I was in the second grade the first time I lit up. A neighbor of mine, who was a year or so older, let me try one of his. He was in the third grade and already addicted.
I don’t recall if I inhaled; I do recall getting dizzy and nauseated. You’d think that would’ve been enough, but in the 1950’s it seemed that most adults smoked… including my older brothers and brothers-in-law, so trying again didn’t seem all that stupid. I don’t remember my sisters smoking and I never saw my parents smoke, although I was told that Dad had quit some time before I was born.
Between the second grade and high school, my friends and I experimented from time to time. Once we bought a package of Bull Durham. For five cents, we got a bag of tobacco and twenty cigarette papers. We clumsily managed to roll one or two cigarettes apiece, but most of the tobacco and papers went to waste. Again, I don’t recall whether I inhaled or not, but I do recall the dizziness and nausea.
Another time. my friend who had supplied that first smoke in the second grade, built his own water-cooled Turkish pipe. We smoked corn husks and got more than nauseated. We never tried that again.
Unlike many who have sued the tobacco companies, I don’t blame the advertisements as much as I blame peer pressure and my role models.
My mother was adamantly opposed to smoking, yet she tolerated the members of the family and their friends who smoked in our house. In fact, I remember the Metropolitan Insurance agent who stopped by weekly to collect the premiums (ten cents per week for each of my brothers and I). He was always smoking a smelly cigar and nobody thought anything about it. Mom simply made sure there was an ashtray nearby.
As a member of the Key Club (junior Kiwanis) in high school, I attended a few conventions out of town. As soon as we got to wherever the convention was, my buddies and I would buy cigarettes or cigars. I vaguely remember a brand called Trends, which were shaped like cigarettes, but stronger – like cigars. By this time, I was inhaling and sometimes getting dizzy, but no longer nauseated.
For the younger people reading this, back in the 1950’s there were all sorts of rumors about the health hazards of smoking. First and foremost was that smoking would stunt our growth. More importantly, there was no doubt in anyone’s mind that smoking caused cancer. This had not yet been scientifically proven, but we called them “cancer sticks” or “coffin nails.”
The standard line of many smokers was “It will take me twenty years to get cancer; by then they’ll have a cure.”
Well, that was sixty years ago, and the cure for all cancers has still not been found.
In college, I smoked from time to time – when I could find a heavy smoker willing to share, or (rarely) when I had enough extra cash to buy my own. Cigarettes had increased in price since my second grade experience (when a pack would cost seventeen cents). At $.35 per pack (the price of a hamburger and coke), I didn’t waste the cash on such luxuries.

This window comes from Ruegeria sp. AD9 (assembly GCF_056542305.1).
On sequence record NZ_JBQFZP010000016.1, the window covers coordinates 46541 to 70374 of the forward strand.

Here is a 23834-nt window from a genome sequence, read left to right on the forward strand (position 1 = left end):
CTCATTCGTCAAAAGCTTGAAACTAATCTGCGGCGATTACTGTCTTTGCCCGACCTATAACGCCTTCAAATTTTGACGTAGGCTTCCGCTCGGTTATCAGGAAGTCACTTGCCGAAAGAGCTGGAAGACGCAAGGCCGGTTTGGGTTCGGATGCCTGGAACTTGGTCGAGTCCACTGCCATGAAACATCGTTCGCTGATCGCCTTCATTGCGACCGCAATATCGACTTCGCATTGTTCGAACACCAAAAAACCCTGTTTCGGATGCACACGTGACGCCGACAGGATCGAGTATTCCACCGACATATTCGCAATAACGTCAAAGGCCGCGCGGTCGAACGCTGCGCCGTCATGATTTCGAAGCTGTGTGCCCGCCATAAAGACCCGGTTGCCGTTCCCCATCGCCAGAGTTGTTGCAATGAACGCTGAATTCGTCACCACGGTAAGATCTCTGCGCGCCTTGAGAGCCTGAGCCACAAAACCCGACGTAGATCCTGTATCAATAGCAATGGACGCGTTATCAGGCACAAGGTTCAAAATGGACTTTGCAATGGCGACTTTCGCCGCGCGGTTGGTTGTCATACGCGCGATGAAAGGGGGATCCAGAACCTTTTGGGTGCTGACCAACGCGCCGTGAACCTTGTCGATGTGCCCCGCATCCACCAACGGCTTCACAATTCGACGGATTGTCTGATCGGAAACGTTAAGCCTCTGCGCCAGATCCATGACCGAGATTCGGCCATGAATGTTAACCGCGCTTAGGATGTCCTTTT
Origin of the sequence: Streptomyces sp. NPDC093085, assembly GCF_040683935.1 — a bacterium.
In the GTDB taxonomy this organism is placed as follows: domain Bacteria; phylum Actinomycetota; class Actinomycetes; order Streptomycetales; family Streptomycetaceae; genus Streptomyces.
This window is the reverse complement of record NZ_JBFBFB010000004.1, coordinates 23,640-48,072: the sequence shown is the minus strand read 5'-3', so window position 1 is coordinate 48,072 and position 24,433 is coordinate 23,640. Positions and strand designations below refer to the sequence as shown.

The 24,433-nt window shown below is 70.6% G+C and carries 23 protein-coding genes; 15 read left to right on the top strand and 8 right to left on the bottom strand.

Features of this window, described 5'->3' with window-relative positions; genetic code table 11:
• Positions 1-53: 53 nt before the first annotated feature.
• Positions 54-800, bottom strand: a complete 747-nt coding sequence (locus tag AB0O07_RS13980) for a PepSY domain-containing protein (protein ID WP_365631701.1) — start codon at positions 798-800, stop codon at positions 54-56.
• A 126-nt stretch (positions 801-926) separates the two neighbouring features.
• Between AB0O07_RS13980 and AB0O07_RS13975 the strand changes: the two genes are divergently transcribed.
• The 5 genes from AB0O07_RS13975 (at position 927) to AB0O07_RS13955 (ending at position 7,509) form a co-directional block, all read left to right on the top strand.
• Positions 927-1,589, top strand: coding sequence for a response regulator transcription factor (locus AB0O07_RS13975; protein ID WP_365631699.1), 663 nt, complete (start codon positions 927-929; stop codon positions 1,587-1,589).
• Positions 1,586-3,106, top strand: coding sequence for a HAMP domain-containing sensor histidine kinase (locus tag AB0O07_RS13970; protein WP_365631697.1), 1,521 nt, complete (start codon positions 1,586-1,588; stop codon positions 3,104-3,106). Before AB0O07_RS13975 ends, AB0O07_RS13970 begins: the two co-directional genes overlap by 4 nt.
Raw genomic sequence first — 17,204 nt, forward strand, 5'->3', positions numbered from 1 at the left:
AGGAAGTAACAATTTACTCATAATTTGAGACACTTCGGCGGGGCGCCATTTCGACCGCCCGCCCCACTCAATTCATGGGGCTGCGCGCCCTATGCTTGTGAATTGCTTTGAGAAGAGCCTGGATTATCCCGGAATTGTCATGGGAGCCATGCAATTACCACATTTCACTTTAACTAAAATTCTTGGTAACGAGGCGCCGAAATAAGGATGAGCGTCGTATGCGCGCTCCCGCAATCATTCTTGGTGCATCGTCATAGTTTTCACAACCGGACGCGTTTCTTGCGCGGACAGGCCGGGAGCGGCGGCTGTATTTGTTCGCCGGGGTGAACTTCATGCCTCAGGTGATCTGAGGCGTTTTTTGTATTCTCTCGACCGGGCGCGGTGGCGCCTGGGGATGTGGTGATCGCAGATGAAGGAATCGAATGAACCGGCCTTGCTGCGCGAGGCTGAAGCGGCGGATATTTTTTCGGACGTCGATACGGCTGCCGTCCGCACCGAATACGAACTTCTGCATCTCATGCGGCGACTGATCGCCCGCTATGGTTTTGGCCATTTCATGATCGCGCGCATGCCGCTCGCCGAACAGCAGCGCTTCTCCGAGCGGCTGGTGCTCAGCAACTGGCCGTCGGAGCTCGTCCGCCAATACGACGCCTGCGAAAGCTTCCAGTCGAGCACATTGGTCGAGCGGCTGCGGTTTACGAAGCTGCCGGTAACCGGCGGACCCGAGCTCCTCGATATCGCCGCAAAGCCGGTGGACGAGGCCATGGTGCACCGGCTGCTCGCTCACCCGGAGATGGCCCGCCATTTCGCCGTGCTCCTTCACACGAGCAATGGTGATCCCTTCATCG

After graduating from college I got a real job and started earning more money than I’d ever had in my life. When I should have been old enough to know better, I became a regular smoker.
By the time I quit for good (the first time) I was in my forties and smoking three packs a day. I had quit many times prior to that, but the longest I ever lasted was a few months or so. But this time I was off for five or six years!
But you know it didn’t last. One evening I was sitting talking with a group of smokers and bummed one from one of my friends. The “one” soon turned into two, three, and so on. The next day I felt obligated to pay the guys back, so I bought my own pack and shared. The following day, I bought a carton and was soon back to my three-pack-a-day habit.
It took me another ten years or so to recognize that I absolutely had to quit for good. This time I knew I could not ever even have “just one”. At the beginning of October, 1998, I threw my remaining cigarettes away and began my smoke-free life. I have not so much as touched one since then.
And the sad part? I still crave cigarettes. When I smell the smoke of someone else, it still smells good to me. My addiction is obviously more than physical.
I’ve told my bride that if I ever come home with a carton of cigarettes, it means I’ve been to the doctor and told I have a terminal illness and very little time left.
Sad, isn’t it. But that’s what smoking can do to a person.
If you’ve never smoked, keep it that way. If you currently smoke, recognize all the reasons why you should quit – cost, health, whatever. Try to convince yourself that you’ll be better off without cigarettes. Don’t quit for anyone else but you. That’s the only way it will work.
I quit cold-turkey, but if you need the patch or gum, do whatever it takes. The longer you smoke, the harder it is to quit. And when you quit, always remember how difficult those first few days are. You won’t want to repeat them. That will help you to stay “quit”.
End of sermon!